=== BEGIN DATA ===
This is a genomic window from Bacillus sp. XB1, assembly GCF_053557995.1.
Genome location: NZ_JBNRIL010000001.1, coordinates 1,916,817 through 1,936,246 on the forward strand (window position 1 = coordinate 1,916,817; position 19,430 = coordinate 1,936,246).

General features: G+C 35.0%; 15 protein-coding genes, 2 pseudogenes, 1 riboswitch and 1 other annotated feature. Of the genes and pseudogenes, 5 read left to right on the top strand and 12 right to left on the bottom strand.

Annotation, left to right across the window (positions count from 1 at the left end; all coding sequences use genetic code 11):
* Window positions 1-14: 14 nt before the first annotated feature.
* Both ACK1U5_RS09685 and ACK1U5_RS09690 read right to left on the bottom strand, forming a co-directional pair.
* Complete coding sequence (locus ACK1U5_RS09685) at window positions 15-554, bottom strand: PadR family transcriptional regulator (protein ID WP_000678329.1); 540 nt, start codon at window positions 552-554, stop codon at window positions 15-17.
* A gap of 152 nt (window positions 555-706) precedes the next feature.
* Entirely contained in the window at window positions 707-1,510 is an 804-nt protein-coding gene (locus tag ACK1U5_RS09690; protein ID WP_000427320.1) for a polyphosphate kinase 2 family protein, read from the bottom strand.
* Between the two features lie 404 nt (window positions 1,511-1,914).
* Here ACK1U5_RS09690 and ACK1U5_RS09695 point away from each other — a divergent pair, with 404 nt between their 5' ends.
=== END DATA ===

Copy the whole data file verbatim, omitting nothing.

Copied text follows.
This is a genomic window from Bacillus sp. XB1, assembly GCF_053557995.1.
Genome location: NZ_JBNRIL010000001.1, coordinates 1,916,817 through 1,936,246 on the forward strand (window position 1 = coordinate 1,916,817; position 19,430 = coordinate 1,936,246).

General features: G+C 35.0%; 15 protein-coding genes, 2 pseudogenes, 1 riboswitch and 1 other annotated feature. Of the genes and pseudogenes, 5 read left to right on the top strand and 12 right to left on the bottom strand.

Annotation, left to right across the window (positions count from 1 at the left end; all coding sequences use genetic code 11):
* Window positions 1-14: 14 nt before the first annotated feature.
* Both ACK1U5_RS09685 and ACK1U5_RS09690 read right to left on the bottom strand, forming a co-directional pair.
* Complete coding sequence (locus ACK1U5_RS09685) at window positions 15-554, bottom strand: PadR family transcriptional regulator (protein ID WP_000678329.1); 540 nt, start codon at window positions 552-554, stop codon at window positions 15-17.
* A gap of 152 nt (window positions 555-706) precedes the next feature.
* Entirely contained in the window at window positions 707-1,510 is an 804-nt protein-coding gene (locus tag ACK1U5_RS09690; protein ID WP_000427320.1) for a polyphosphate kinase 2 family protein, read from the bottom strand.
* Between the two features lie 404 nt (window positions 1,511-1,914).
* Here ACK1U5_RS09690 and ACK1U5_RS09695 point away from each other — a divergent pair, with 404 nt between their 5' ends.